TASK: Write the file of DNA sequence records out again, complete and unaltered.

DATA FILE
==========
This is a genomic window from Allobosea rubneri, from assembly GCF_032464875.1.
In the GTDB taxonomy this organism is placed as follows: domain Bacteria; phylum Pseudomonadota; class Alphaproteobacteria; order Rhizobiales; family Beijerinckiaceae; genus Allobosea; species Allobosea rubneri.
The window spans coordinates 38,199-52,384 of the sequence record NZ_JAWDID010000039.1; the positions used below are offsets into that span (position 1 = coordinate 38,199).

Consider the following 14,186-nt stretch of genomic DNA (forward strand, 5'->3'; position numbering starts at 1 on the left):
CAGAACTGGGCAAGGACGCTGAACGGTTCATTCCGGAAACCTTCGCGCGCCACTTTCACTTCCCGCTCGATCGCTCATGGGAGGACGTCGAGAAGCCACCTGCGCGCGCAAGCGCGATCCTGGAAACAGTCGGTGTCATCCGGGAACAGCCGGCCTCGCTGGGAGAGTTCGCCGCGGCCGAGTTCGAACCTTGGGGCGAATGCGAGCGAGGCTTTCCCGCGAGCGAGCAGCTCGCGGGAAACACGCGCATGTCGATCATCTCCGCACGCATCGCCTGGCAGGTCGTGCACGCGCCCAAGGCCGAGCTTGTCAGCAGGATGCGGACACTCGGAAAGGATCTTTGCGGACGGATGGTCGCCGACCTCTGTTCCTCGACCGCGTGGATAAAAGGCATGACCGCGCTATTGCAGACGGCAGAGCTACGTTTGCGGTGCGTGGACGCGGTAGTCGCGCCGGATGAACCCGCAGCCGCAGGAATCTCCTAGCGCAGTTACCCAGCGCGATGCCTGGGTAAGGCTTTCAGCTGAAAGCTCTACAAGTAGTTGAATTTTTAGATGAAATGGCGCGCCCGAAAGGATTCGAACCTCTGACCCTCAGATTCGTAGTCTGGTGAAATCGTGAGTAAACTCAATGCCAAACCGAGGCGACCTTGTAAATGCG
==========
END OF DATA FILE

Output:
This is a genomic window from Allobosea rubneri, from assembly GCF_032464875.1.
In the GTDB taxonomy this organism is placed as follows: domain Bacteria; phylum Pseudomonadota; class Alphaproteobacteria; order Rhizobiales; family Beijerinckiaceae; genus Allobosea; species Allobosea rubneri.
The window spans coordinates 38,199-52,384 of the sequence record NZ_JAWDID010000039.1; the positions used below are offsets into that span (position 1 = coordinate 38,199).

Consider the following 14,186-nt stretch of genomic DNA (forward strand, 5'->3'; position numbering starts at 1 on the left):
CAGAACTGGGCAAGGACGCTGAACGGTTCATTCCGGAAACCTTCGCGCGCCACTTTCACTTCCCGCTCGATCGCTCATGGGAGGACGTCGAGAAGCCACCTGCGCGCGCAAGCGCGATCCTGGAAACAGTCGGTGTCATCCGGGAACAGCCGGCCTCGCTGGGAGAGTTCGCCGCGGCCGAGTTCGAACCTTGGGGCGAATGCGAGCGAGGCTTTCCCGCGAGCGAGCAGCTCGCGGGAAACACGCGCATGTCGATCATCTCCGCACGCATCGCCTGGCAGGTCGTGCACGCGCCCAAGGCCGAGCTTGTCAGCAGGATGCGGACACTCGGAAAGGATCTTTGCGGACGGATGGTCGCCGACCTCTGTTCCTCGACCGCGTGGATAAAAGGCATGACCGCGCTATTGCAGACGGCAGAGCTACGTTTGCGGTGCGTGGACGCGGTAGTCGCGCCGGATGAACCCGCAGCCGCAGGAATCTCCTAGCGCAGTTACCCAGCGCGATGCCTGGGTAAGGCTTTCAGCTGAAAGCTCTACAAGTAGTTGAATTTTTAGATGAAATGGCGCGCCCGAAAGGATTCGAACCTCTGACCCTCAGATTCGTAGTCTGGTGAAATCGTGAGTAAACTCAATGCCAAACCGAGGCGACCTTGTAAATGCG